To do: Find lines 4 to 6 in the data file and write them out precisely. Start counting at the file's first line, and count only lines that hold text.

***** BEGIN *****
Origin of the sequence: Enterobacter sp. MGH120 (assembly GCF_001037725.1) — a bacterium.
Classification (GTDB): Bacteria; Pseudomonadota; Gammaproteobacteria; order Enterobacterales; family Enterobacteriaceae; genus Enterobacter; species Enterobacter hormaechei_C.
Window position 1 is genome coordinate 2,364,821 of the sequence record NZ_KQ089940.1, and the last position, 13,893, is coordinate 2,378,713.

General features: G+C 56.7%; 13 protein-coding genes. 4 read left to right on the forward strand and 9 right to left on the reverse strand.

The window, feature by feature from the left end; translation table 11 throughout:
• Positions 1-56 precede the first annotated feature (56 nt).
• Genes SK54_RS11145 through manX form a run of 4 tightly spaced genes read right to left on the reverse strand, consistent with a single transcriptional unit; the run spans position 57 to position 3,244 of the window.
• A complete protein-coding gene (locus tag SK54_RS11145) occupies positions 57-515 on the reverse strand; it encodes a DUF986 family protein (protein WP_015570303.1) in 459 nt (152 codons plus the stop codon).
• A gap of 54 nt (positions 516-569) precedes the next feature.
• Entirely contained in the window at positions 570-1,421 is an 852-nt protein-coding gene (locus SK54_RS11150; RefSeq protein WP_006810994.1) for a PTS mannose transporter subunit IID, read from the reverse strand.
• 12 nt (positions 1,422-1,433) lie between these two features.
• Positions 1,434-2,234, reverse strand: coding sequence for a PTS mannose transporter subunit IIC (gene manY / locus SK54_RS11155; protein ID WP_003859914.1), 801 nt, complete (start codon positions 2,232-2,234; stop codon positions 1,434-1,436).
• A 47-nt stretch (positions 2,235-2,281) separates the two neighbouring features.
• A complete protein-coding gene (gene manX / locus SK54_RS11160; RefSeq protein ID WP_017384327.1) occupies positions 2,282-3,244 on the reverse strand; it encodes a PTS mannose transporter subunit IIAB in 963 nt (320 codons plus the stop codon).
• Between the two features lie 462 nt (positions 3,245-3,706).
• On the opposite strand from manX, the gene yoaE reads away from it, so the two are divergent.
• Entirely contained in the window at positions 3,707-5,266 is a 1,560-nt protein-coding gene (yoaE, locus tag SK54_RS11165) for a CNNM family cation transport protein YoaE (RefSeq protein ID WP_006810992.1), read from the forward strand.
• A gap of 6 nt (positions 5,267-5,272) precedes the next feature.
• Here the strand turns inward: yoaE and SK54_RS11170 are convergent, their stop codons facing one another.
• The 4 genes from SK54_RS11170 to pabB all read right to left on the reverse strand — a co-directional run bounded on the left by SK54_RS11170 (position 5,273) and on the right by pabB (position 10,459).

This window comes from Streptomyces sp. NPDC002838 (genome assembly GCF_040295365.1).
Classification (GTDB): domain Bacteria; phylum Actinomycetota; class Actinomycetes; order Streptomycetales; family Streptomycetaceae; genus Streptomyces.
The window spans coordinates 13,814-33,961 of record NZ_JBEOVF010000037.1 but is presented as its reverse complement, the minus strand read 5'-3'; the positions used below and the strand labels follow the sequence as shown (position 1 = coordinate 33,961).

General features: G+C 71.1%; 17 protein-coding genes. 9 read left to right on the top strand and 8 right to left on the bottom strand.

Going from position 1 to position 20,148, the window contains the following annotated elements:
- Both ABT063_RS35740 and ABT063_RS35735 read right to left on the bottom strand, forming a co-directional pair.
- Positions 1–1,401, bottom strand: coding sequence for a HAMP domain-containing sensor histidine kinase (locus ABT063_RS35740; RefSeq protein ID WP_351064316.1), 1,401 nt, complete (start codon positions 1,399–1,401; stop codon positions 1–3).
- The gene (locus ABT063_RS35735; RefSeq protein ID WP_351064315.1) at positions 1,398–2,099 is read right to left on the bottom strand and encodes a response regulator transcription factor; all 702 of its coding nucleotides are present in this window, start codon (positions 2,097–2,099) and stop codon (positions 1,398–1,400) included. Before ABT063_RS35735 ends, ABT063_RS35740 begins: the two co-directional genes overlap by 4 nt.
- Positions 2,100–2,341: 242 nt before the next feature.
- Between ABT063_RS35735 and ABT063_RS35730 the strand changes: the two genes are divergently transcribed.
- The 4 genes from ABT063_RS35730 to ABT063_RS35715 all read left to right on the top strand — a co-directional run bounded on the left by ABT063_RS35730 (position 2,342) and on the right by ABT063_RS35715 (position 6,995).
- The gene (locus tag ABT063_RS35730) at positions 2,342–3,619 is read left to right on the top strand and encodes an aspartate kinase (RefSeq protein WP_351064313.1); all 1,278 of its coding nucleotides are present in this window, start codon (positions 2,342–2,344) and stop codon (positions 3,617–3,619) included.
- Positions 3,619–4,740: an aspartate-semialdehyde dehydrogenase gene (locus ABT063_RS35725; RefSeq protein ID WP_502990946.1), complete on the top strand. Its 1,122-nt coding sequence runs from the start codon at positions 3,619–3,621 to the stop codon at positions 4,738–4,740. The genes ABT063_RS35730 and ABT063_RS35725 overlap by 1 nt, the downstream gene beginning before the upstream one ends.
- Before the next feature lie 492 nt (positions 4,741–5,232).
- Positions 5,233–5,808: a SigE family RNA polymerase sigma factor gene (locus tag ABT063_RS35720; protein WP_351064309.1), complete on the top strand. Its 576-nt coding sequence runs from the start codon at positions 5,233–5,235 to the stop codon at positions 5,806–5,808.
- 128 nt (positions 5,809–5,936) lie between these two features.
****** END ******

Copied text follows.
General features: G+C 56.7%; 13 protein-coding genes. 4 read left to right on the forward strand and 9 right to left on the reverse strand.

The window, feature by feature from the left end; translation table 11 throughout:
• Positions 1-56 precede the first annotated feature (56 nt).